I’m not sure why “this shouldn’t be a matter of opinion,” or why an article from Vinepair is dispositive. But if that definition is well established, I’ll certainly concede the point.

I think my (apparently wrong) view derived from how people use those terms in discussion. For example:

  • “I just tried the 2016 Bordeaux, and it’s totally primary right now.” 2016 Bordeaux would have plenty of oak and winemaker effects present.

  • “The 2000 Bordeaux is now showing secondary characteristics, but not yet tertiary ones.” I wouldn’t read that to mean you’re finally now tasting oak-imparted flavors - I would think you’re getting more tobacco, bell pepper, leather, earth, etc. than you got when it was just released.

That’s how those things have sounded to my ears, and it seems like a more useful way to think of it. But if those terms are set in stone, maybe I should find a different way to say those things.

I apply those terms in the same way Chris just described.

Primary - young fresh fruit
Secondary - integration has happened (tannins. Oak. Fruit)
Tiertiary - full integration. Old funky sh!t happening.

This is the official terminology I’ve seen taught in many places, including the places I’ve studied wine.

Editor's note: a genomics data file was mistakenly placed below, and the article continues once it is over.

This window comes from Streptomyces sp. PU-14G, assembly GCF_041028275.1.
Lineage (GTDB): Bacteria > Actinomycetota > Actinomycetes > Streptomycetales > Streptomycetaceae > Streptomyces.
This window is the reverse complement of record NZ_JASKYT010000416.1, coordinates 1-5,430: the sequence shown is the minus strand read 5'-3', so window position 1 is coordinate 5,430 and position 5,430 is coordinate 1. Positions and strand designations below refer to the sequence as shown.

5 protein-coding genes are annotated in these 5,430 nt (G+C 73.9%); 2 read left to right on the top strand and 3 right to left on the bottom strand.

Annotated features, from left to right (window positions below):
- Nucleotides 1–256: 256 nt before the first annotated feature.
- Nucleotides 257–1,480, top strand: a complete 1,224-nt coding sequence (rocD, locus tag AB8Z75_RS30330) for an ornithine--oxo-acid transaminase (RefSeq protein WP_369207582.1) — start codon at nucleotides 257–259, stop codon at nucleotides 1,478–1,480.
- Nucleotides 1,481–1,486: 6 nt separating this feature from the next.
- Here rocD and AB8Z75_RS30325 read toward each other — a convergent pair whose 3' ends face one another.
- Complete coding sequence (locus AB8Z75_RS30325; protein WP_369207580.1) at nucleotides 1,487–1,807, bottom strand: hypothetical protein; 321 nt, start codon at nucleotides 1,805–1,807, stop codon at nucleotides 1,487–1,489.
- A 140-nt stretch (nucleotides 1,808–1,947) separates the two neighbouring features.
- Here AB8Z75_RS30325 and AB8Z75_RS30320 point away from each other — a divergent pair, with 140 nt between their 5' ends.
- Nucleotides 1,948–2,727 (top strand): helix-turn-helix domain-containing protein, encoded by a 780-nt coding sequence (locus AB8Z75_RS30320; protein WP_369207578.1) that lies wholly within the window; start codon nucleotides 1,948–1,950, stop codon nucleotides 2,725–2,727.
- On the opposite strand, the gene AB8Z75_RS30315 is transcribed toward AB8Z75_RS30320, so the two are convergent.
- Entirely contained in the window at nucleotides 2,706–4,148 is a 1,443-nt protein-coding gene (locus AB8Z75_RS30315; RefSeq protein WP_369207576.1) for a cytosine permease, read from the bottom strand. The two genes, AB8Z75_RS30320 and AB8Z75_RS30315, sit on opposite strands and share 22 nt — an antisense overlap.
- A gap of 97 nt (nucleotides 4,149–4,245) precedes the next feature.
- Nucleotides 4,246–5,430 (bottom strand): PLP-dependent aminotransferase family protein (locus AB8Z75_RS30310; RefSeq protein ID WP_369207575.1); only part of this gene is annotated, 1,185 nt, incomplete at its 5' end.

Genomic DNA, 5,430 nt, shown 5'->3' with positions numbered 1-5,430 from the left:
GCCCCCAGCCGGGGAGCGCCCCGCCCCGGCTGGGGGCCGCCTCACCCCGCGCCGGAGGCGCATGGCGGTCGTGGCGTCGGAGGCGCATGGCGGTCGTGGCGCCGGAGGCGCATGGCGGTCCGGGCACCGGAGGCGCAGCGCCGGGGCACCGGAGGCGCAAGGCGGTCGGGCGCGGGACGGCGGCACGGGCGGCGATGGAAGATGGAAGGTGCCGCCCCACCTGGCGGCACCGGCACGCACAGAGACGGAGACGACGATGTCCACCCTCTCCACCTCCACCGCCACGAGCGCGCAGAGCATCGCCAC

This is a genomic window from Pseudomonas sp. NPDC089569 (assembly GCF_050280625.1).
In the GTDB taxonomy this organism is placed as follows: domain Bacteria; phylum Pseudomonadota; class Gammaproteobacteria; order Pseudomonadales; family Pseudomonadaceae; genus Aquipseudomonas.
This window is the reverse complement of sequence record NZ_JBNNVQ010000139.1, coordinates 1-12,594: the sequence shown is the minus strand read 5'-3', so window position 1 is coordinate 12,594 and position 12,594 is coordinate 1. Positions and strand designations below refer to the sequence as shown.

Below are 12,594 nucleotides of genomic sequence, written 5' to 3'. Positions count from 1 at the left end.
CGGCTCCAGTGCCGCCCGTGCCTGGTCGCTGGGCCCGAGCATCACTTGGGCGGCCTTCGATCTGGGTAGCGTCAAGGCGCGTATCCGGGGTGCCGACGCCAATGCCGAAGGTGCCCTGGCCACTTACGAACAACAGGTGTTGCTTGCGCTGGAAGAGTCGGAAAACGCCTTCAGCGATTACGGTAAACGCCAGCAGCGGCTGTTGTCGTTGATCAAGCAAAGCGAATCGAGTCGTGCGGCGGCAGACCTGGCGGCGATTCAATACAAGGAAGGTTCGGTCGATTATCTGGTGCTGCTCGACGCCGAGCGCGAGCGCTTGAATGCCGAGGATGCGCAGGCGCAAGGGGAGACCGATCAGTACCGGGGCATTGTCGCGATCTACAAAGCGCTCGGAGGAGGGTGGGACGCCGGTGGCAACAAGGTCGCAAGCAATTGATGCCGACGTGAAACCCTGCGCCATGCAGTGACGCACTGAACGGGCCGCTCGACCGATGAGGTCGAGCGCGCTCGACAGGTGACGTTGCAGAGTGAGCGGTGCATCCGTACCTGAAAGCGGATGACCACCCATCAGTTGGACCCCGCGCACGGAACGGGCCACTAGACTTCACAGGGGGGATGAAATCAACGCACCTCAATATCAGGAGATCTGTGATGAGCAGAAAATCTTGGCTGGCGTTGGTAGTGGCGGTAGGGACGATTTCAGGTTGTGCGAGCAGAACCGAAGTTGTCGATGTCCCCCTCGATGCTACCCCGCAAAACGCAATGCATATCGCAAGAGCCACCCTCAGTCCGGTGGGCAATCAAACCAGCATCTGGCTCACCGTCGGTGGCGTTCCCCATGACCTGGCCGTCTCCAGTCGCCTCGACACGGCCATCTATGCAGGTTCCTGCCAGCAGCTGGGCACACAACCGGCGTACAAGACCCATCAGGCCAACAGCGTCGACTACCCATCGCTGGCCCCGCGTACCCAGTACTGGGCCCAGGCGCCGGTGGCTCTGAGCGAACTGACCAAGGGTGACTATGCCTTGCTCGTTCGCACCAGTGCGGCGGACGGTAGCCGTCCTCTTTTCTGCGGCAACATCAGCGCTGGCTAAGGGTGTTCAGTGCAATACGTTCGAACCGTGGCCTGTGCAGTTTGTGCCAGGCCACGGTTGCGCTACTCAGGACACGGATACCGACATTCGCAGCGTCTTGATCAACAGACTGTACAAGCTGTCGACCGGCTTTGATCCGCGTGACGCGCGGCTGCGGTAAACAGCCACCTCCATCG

Herbaceous notes are often (but not always) from the vineyard, since they usually come from pyrazines, which are grape compounds that survive the fermentation process pretty much unchanged. For example methoxypyrazines found in, for example, Sauvignon Blanc, Cabernet Franc, Cabernet Sauvignon and Carmenère grapes, impart that herbaceous bell pepper character. However, new American oak can impart a herbaceous note of dill or mint, which then is a secondary characteristic.

Floral aromas are usually primary (tones of different compounds here) and for example a classic Moscato wine is supposed to be nothing but primary fruit, without ANY tertiary characteristics and all the secondary characteristics downplayed as much as possible (using neutral yeasts, minimizing lees contact, no oak etc.) . It really tastes like unfermented grape must (which is pretty much as primary as possible). However, many red wines develop perfumed floral characteristics only with age and these are tertiary characteristics.